What Is the Best Antibiotic for Pilonidal Cysts?

What Is the Best Antibiotic for Pilonidal Cysts?

Pilonidal Cysts

A course of antibiotics is sometimes useful for clearing up pilonidal cyst infections. Antibiotics can also help prevent the development of new infections.

For medications to work well, it's essential to use the right prescription drug. By finding out what is the best antibiotic for pilonidal cysts, you'll know how to choose an effective approach to treatment.

How to Treat Pilonidal Cysts with Antibiotics

Pilonidal cysts, more aptly termed "pilonidal sinuses," are pockets or channels under the skin. These unnatural openings in the tissue can harbor dirt, dead skin cells and shed hairs. Over time, this collection can become infected.

Before attempting drainage procedures or pilonidal surgery, antibiotics may be used to knock out the infection. This is sometimes an effective approach for mild cases of pilonidal disease. It's most frequently recommended for patients who aren't experiencing pain or other unpleasant symptoms.

Oral antibiotics are usually the medication of choice. Occasionally, IV delivery may be required. Some doctors also recommend topical application of an antibiotic ointment.

Broad-spectrum Antibiotics for Pilonidal Treatment

Infection pilonidal sinuses may contain a mix of aerobic and anaerobic bacteria. Although anaerobic bacteria may be more common, studies have indicated that at least 40% of pilonidal wounds include aerobic bacteria as well. Additionally, there may be both Gram-positive and Gram-negative bacteria present.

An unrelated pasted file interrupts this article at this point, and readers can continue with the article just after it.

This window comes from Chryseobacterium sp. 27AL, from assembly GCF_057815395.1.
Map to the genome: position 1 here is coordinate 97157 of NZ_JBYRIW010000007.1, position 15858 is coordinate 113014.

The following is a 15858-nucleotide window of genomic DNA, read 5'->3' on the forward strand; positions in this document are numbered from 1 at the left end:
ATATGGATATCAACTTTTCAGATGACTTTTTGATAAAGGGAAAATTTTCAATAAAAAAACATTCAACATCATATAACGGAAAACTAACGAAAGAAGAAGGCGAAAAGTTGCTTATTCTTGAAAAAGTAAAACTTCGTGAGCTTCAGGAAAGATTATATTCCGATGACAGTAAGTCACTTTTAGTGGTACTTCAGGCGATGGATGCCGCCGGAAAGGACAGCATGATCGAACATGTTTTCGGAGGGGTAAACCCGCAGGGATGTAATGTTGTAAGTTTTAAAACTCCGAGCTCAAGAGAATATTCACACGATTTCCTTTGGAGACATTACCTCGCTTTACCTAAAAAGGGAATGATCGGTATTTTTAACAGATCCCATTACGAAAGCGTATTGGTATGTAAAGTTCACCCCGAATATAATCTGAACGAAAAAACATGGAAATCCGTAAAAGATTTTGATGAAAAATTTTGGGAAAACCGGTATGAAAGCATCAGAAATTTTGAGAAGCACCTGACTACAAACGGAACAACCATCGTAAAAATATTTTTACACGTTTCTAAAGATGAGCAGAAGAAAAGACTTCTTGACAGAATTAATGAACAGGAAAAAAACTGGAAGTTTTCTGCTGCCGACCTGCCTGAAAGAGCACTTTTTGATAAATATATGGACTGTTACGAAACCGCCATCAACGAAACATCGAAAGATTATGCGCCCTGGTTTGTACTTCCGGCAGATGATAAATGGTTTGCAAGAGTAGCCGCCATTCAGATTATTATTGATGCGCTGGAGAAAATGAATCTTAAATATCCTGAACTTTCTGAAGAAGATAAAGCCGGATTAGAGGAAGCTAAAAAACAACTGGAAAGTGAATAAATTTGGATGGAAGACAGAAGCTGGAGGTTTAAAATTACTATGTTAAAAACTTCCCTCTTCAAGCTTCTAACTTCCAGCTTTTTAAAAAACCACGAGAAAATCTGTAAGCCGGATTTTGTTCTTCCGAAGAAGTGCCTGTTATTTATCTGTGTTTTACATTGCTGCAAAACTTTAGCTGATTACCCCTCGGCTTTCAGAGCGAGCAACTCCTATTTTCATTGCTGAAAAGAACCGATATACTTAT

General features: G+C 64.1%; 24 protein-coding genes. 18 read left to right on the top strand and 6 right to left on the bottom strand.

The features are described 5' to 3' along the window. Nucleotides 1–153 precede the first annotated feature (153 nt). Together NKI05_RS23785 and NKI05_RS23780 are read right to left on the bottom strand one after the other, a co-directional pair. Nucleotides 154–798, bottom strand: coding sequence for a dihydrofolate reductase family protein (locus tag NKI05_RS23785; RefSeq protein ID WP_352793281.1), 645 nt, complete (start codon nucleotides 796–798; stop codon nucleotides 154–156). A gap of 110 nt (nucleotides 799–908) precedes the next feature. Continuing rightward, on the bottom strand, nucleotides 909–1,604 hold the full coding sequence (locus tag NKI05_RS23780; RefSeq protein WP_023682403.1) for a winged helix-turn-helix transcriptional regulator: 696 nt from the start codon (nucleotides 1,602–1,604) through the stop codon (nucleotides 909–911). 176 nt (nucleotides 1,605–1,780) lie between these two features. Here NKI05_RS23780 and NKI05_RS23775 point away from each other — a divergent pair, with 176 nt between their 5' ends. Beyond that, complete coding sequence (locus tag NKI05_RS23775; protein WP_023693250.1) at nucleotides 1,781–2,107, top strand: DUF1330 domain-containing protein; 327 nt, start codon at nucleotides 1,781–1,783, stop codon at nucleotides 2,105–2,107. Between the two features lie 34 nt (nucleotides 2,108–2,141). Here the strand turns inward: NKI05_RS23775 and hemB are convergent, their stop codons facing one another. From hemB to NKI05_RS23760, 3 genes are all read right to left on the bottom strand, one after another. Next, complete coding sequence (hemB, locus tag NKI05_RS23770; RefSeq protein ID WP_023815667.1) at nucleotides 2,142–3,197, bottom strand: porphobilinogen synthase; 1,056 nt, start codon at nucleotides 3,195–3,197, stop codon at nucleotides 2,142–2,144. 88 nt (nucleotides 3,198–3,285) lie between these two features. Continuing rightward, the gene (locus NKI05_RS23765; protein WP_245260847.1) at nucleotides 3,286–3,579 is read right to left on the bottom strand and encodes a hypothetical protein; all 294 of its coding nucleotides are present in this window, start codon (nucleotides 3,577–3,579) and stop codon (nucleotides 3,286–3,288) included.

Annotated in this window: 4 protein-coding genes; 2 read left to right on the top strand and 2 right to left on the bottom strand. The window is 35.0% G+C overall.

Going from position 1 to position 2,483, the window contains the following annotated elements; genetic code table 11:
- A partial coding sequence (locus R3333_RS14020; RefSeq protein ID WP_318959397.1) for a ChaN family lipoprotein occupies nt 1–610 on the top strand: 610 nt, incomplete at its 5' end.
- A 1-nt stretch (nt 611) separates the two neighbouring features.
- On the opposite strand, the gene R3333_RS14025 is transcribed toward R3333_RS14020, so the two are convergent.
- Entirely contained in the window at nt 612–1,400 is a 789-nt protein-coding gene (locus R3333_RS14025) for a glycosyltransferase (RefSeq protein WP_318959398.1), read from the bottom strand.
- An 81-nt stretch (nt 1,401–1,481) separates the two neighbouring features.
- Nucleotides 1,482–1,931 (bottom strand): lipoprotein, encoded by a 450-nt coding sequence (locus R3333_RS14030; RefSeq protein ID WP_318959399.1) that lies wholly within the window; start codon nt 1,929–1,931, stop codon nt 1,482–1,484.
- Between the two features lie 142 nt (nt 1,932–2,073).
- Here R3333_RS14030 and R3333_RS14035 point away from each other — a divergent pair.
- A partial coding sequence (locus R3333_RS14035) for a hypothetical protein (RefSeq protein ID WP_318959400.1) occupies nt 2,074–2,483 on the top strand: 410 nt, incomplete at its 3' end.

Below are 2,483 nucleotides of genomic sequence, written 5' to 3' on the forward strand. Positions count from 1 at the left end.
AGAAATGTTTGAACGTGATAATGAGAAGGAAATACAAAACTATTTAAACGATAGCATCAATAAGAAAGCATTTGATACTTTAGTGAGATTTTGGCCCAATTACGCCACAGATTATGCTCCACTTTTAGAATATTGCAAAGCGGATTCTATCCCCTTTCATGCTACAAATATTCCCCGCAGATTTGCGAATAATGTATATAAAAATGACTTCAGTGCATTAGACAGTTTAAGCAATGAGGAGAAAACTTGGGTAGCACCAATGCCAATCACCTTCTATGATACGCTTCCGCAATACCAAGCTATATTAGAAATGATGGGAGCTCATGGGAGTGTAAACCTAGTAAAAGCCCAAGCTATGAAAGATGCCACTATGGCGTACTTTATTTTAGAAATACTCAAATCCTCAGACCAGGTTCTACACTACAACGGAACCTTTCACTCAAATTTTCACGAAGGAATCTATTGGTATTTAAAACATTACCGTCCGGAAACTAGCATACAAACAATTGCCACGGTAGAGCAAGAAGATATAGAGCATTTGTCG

Because of the variety of bacteria that may be in a pilonidal wound, it's typically recommended that doctors prescribe broad-spectrum antibiotics. These are antibiotics that are effective at combatting multiple types of bacteria.

You can learn more about broad-spectrum antibiotics in the following video:

A two-week course of medication may be required. To ensure the drugs target as much of the bacterial growth as possible, some doctors choose to prescribe a combination of two different antibiotics. Anti-inflammatories may be needed as well.

The following drugs are some of the top options for treating pilonidal sinuses.

Metronidazole

One of the most commonly prescribed antibiotics for pilonidal infections is metronidazole. It may help clear up an abscess because it keeps bacteria from multiplying. Metronidazole can be used orally or topically, and it is sometimes given intravenously before surgical treatment.

This drug is often prescribed along with erythromycin, clarithromycin or another antibiotic. Starting these medications as early as possible may increase their effectiveness.

Erythromycin

Another top choice for pilonidal treatment is erythromycin. This macrolide works in two ways: destroying bacteria and restricting bacterial growth. One possible oral dosage is 250 milligrams twice a day.

Flucloxacillin

A type of penicillin, flucloxacillin is an interesting choice for pilonidal treatment. Unlike the other drugs on this list, it is a narrow-spectrum antibiotic that addresses Gram-positive bacteria. Despite its limited focus, this can be a powerful tool for clearing certain pilonidal infections.